Group Finds Lead In Kids' Drinks A California environmental group found levels of lead in children's juice products that far exceed state law -- and in some cases also exceed federal levels for young children. The group purchased apple juice, grape juice, canned peaches and pears, and fruit cocktails -- all marketed for kids -- and sent them to an EPA-certified lab for testing.
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Group Finds Lead In Kids' Drinks

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Group Finds Lead In Kids' Drinks

Group Finds Lead In Kids' Drinks

Group Finds Lead In Kids' Drinks

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A California environmental group found levels of lead in children's juice products that far exceed state law — and in some cases also exceed federal levels for young children. The group purchased apple juice, grape juice, canned peaches and pears, and fruit cocktails — all marketed for kids — and sent them to an EPA-certified lab for testing.

ROBERT SIEGEL, Host:

Sarah Varney of member station KQED in San Francisco reports.

SARAH VARNEY: David Schardt is a senior nutritionist at the Center for Science in the Public Interest, a consumer advocacy group that tracks food safety issues. Schardt reviewed the testing results for NPR.

DAVID SCHARDT: If someone is making unfortunate choices in the brands that they're buying and serving their children, this could be a cause of concern because they might be getting more lead than is healthy for them.

VARNEY: Megan Schwarzman, a family physician and associate director of the Center for Green Chemistry at the University of California Berkeley, says children are especially vulnerable.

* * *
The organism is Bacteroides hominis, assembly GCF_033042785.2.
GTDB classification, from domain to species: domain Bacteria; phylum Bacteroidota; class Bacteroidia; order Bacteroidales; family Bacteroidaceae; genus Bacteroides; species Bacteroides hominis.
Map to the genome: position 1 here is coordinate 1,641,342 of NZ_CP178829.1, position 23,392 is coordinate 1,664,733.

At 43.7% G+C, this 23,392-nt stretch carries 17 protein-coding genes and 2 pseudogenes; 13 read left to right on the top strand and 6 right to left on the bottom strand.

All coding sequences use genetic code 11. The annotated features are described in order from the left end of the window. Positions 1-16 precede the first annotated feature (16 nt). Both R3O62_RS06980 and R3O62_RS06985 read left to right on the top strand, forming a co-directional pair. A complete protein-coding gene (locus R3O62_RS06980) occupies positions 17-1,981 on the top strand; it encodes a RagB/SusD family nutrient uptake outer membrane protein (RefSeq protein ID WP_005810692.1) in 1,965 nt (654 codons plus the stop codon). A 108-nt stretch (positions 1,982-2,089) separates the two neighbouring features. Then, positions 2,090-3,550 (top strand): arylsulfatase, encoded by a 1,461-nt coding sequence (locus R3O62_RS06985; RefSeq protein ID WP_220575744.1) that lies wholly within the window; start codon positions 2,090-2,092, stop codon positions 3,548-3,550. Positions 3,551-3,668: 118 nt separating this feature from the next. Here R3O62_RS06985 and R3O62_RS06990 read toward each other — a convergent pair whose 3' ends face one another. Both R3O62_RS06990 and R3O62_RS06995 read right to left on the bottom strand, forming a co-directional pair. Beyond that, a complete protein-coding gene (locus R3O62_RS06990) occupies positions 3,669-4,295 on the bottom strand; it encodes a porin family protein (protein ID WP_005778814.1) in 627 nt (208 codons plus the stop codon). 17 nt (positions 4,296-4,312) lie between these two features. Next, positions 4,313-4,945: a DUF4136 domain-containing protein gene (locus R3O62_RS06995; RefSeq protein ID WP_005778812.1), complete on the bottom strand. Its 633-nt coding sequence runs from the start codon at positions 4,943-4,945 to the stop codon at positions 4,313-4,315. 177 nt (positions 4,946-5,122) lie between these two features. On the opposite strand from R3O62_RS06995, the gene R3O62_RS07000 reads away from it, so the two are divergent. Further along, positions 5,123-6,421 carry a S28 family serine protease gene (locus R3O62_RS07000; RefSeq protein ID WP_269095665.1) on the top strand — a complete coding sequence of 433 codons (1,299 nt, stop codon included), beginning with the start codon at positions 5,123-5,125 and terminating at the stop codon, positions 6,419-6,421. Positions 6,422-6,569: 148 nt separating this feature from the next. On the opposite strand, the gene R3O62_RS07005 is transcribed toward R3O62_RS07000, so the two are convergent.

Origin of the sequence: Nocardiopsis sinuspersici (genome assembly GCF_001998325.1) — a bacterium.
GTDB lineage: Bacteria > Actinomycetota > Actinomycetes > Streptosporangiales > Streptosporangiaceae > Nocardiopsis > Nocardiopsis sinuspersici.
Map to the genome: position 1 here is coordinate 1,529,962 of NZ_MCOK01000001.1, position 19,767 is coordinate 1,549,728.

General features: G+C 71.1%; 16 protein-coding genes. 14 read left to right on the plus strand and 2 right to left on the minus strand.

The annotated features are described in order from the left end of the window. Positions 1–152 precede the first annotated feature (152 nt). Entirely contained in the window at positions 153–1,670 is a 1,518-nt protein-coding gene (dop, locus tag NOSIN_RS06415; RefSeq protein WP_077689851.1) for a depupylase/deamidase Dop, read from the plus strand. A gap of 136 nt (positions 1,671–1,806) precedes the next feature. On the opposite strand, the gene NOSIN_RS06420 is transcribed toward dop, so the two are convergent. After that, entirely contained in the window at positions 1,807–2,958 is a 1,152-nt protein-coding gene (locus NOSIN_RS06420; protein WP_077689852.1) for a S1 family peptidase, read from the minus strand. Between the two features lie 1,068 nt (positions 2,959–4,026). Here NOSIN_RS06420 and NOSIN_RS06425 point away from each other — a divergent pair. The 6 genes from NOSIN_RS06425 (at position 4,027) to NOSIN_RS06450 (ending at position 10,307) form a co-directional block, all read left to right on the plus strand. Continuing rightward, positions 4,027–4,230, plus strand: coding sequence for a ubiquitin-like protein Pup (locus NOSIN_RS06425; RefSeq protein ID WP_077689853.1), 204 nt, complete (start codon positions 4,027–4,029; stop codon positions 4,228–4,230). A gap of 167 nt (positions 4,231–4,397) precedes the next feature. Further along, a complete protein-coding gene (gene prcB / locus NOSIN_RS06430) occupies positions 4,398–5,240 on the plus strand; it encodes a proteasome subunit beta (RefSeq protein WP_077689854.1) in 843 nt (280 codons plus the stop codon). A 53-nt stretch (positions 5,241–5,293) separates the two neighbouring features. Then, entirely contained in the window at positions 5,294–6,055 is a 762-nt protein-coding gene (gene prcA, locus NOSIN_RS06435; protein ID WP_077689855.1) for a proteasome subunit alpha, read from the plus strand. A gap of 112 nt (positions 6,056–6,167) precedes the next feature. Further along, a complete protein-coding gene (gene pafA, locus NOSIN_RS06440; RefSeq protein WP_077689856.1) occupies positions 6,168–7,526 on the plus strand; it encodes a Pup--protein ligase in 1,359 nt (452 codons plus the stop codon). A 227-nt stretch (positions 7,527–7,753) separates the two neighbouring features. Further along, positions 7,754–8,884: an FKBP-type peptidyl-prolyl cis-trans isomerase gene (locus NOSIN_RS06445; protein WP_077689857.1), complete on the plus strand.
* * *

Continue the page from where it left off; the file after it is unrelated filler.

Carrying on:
MEGAN SCHWARZMAN: Their brain is not mature. Their nervous system is not mature. All of their organ systems are developing rapidly.

VARNEY: The group has sent notices of suspected violations of state law to California's attorney general, Jerry Brown. The foundation's president, Jim Wheaton, says that such tests can go a long way toward changing company behavior.

JIM WHEATON: Once pressed by things like California's law, people find ways to get the lead out and they reduce the exposure so they don't have to give a warning, and that's a good result.

VARNEY: All of this gives Schardt from the Center for Science in the Public Interest a glimmer of hope.

SCHARDT: If you look at the apple juice as if there are some manufacturers who managed to avoid the lead entirely. And it would be interesting to find out how they're managing to do that. Are they choosing different fruits, fruits from different farmers who have avoided lead contamination of their products? Or do their manufacturing processes, are they of such a kind that they avoid adding lead to the food that they're processing?

VARNEY: For NPR News, I'm Sarah Varney.

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